The type strain, O. messinensis strain ME102 (= DSM 13489), was isolated in Messina harbor, Italy (38° 11′ 22” N; 15° 33′ 55″ E) from sediments polluted by hydrocarbons from heavy marine traffic, and formed a new genus, Oleiphilus, within the novel family Oleiphilaceae in the order Oceanospirillales (Gammaproteobacteria) (Golyshin et al. 2002). For many years, O. messinensis ME102 was the only strain in the Oleiphilaceae with a validly published name, despite the presence of Oleiphilus-related bacteria, e.g., in:
  1. 1.

    Subtidal sediments of the North Atlantic coast of Spain impacted by tanker Prestige oil spill (JQ580103.1, Rodas Beach, 42° 13′ 56″ N; 8° 53′ 50″ W and JQ579692.1, Figueiras Beach, 42° 8′ 8″ N; 8° 32′ 6″ W) (Acosta-González et al. 2013)

     
  2. 2.

    Chronically contaminated coastal sediments of Etang de Berre lagoon (FM242233.1, France, 43° 28′ 00″ N; 5° 10′ 00″ E) (Yakimov and Golyshin 2014)

     
  3. 3.

    100-m-deep water sampled from the Southern Ocean iron fertilization experiment (JX530194.1, Southern Ocean, 47° 30′ 05″ S, 15° 26′ 42″ W) (Singh et al. 2015)

     
  4. 4.

    Enrichment cultures, derived from samples taken from the bottom of euphotic zone (deep chlorophyll maximum, 95 m depth) and the upper mesopelagic zone (250 m depth) near Hawaii islands (22° 46′ 41.5″ N, 158° 04′ 10.2″ W) (Sosa et al. 2017)

     
Thus, Oleiphilaceae can be found in a wide range of marine environments from tropical to moderate, in both the water column and sediments, showing high potential for adaptation to environmental stimuli in diverse and rapidly changing marine environments (Fig. 1).
Fig. 1

Sampling sites where Oleiphilaceae bacteria were detected. White circles mark sampling sites, where 16S rRNA gene sequences of Oleiphiliaceae bacteria were detected, in particular: sediments of Messina harbor, Sicily, site of O. messinensis type strain isolation (CP021425); subtidal sediments of the North Atlantic coast of Spain (JQ580103 and JQ579692), chronically contaminated coastal sediments of Etang de Berre lagoon (FM242233), 100 m-deep water sampled from the Southern ocean iron fertilization experiment (JX530194)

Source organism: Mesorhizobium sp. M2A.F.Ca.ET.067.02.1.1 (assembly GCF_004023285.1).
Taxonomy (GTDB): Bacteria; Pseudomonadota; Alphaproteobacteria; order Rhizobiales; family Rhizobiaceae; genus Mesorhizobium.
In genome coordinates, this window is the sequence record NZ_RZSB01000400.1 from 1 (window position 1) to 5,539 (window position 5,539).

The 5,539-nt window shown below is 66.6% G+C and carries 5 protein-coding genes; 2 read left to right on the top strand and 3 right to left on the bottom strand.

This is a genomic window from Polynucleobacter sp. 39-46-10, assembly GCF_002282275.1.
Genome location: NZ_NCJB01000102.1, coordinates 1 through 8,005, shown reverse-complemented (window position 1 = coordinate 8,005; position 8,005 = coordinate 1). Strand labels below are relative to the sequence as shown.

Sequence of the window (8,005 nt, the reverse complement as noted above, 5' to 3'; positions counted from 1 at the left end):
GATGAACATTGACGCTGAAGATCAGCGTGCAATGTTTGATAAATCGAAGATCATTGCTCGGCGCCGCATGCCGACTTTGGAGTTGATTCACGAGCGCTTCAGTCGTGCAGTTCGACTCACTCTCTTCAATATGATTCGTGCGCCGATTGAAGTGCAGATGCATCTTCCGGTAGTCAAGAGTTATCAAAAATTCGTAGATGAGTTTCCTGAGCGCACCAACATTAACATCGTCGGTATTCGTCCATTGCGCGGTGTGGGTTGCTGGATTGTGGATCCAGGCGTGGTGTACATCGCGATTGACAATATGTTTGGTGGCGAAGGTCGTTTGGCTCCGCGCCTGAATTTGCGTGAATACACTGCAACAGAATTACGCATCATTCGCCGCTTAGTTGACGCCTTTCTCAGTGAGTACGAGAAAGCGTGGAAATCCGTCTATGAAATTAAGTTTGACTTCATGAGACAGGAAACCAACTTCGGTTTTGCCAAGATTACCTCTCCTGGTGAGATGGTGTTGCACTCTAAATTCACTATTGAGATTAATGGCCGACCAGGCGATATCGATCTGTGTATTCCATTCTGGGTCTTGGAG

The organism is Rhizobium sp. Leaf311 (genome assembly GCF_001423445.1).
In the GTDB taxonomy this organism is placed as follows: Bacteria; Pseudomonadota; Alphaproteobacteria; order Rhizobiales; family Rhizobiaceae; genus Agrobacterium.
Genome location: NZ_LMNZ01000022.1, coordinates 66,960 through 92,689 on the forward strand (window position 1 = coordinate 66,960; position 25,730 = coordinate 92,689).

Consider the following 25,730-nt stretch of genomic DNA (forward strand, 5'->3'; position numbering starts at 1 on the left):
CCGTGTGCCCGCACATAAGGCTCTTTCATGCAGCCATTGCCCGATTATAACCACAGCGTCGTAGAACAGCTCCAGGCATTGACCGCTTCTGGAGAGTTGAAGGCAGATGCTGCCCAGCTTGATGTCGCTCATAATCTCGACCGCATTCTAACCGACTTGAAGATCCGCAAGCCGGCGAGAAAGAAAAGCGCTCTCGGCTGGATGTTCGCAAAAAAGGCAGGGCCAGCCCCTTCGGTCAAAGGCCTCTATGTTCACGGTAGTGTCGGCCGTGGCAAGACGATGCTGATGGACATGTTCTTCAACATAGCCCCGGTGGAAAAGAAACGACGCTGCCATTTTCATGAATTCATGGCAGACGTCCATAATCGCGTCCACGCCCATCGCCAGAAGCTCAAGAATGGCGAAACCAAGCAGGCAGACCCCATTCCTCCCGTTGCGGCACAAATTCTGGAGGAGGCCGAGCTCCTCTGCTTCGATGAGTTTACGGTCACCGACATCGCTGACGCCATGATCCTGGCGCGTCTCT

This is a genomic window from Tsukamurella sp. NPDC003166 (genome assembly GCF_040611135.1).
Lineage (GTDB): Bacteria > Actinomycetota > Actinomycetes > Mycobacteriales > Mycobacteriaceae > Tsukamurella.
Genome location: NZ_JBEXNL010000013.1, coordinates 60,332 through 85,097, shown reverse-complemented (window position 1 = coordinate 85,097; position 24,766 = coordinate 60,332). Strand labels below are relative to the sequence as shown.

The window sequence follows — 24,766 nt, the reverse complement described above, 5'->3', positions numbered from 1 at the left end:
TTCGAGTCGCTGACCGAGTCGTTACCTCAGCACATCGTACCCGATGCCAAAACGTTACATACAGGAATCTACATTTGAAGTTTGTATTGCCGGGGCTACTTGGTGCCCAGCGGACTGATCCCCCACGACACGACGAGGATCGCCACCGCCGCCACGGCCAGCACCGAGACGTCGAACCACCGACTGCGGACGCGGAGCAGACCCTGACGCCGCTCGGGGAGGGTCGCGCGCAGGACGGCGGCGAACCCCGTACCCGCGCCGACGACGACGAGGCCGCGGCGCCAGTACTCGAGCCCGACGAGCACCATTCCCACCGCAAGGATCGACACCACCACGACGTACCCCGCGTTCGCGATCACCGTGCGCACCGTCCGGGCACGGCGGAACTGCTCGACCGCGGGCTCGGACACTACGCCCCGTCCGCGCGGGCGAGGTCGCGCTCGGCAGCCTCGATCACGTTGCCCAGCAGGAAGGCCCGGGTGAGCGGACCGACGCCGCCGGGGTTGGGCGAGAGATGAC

The complete genome of O. messinensis ME102T was sequenced and analyzed recently, showing the presence of genes necessary for both short- and long-chain alkane catabolism, as well as coding potential for utilization of other alkane derivatives, e.g., gene for haloalkane dehalogenase (Toshchakov et al. 2017). Notably, strain ME102T showed an unprecedented level of genome mobility for OHCB, stressing the importance of wider genome analysis of Oleiphilaceae representatives to better understand their biology and diversity. In 2017, the family Oleiphilaceae gained 27 draft genomes, acquired during a study of bacterial degraders of phosphonates associated with high-molecular-weight dissolved organic matter (HMWDOM) produced by photosynthetic microorganisms of surface waters. Water samples for that study were taken near Hawaii Islands from the bottom of euphotic zone (deep chlorophyll maximum, 95 m depth) and the upper mesopelagic zone (250 m depth). These samples were used for setting up series of enrichments amended with HMWDOM collected by ultrafiltration of seawater collected at 20 m depth. High-throughput sequencing of the obtained cultures showed that the most abundant group was Oleiphilus-related Gammaproteobacteria, which was specifically enriched in mesopelagic samples. Analysis of correlation of abundance of Oleiphilus-related OTUs with depth showed that it continuously increased with sampling depth, showing maximum at >200 m depth. The authors also reported that the growth rate of Oleiphilaceae isolates had been significantly stimulated by addition of HMWDOM, hydrocarbon compounds, and fatty acids, reflecting a broad substrate specificity of Oleiphilaceae representatives (Sosa et al. 2017).